Roger Federer's consistency and longevity are just two of the qualities that fans and colleagues admire of the 20-time Grand Slam champion. The Swiss phenomenon has managed to remain at the highest levels despite advancing age, even though this year he only played in the Australian Open before undergoing twice surgery on his right knee.
King Roger's career seemed at a crossroads as early as 2013 and then 2016, when a series of physical problems had prevented him from expressing himself at his best for a long period of time. Federer had the courage and maturity to reinvent himself, thanks also to the collaboration of great coaches such as Paul Annacone, Stefan Edberg and Ivan Ljubicic, without forgetting the fundamental contribution of his trainer Pierre Paganini.
In a recent interview with ATPTennisRadio, Matt Little identified the Swiss ability to dance on the pitch as the key to his extraordinary career.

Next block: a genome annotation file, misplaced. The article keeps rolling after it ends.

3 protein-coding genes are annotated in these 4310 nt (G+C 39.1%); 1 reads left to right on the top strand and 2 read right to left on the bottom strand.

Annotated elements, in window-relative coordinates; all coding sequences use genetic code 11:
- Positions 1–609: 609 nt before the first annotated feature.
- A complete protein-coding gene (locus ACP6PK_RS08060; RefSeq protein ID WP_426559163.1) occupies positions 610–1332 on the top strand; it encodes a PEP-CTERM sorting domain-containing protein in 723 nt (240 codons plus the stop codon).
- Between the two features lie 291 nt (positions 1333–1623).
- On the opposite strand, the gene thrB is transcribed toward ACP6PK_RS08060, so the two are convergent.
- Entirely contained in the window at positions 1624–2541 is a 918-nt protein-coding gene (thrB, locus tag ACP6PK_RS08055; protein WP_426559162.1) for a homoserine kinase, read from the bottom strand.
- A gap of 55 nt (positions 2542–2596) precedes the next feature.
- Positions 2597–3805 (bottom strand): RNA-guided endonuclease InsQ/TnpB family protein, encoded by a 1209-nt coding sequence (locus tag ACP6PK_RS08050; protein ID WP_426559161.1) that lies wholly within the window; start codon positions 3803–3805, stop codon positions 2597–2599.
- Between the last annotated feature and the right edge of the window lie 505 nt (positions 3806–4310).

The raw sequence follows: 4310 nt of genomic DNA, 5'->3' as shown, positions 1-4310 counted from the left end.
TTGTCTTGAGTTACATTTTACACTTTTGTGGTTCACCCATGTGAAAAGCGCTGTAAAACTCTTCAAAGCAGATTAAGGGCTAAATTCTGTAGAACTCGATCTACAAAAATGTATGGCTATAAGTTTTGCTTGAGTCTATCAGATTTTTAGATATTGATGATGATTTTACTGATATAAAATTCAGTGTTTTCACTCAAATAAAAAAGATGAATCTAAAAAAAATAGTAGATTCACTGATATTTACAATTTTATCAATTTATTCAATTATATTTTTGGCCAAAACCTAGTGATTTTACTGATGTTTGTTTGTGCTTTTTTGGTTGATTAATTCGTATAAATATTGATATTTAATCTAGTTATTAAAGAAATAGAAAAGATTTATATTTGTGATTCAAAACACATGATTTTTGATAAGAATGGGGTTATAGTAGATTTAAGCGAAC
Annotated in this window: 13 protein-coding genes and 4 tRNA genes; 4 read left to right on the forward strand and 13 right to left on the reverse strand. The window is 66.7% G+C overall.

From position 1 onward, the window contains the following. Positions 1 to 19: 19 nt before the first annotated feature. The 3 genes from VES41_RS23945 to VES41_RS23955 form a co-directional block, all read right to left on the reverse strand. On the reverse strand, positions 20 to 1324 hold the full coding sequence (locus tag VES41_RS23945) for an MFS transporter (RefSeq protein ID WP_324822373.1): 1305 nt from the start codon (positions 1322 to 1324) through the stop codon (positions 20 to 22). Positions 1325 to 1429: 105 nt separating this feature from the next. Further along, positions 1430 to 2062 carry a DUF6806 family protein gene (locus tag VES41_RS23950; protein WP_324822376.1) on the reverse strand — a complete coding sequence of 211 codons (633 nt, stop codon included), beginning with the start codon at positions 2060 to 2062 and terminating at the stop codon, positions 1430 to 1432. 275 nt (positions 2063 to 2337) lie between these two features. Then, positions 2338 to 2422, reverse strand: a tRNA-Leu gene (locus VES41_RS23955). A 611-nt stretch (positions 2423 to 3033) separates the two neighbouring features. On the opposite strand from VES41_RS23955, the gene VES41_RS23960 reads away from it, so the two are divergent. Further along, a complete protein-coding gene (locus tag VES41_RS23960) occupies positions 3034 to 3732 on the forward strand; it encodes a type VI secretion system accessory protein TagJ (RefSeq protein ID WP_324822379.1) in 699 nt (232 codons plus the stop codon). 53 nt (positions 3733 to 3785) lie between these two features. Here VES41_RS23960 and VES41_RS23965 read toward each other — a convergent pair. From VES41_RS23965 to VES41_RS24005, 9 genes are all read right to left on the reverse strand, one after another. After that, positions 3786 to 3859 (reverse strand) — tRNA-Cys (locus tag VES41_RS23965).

Little on Roger Federer
“Obviously Roger Federer is also an incredibly smooth mover, let's call it,” Matt Little said.
“He’s very efficient in the way he moves you know, it looks like there is very little impact going through his body because he glides so gracefully around the court. I’m sure he would say, 'No, No No, there’s quite a bit of impact going through my body.
My back and my knees will tell you' (laughs). I watched with interest some of the training sessions they (Federer and Paganini) put up, I think when Roger was in Dubai a while ago,” Little said. “And it (the training) seemed to be on the court and some physical stuff either side of the court.
I’ve heard that a few times (as well) which makes perfect sense”. Matt Little thinks that correct scheduling and timely recovery sessions aid a player’s ‘success and longevity, much like they have for Roger Federer.
“I also think there’s been some good decision making in terms of scheduling, in terms of practice,” Little added. “When to go hard and when to go back and recover. All of those decisions have a huge impact on a player’s health and long term success and longevity.
I would think Roger would be at the lower end of the scale more often in terms of high heart rates and in terms of high impact forces,” Little observed. “It’s just the way he plays. Versus your let's say the Andy’s and Rafa’s who to me from an observational side of things seem to put more kind of vertical force and power."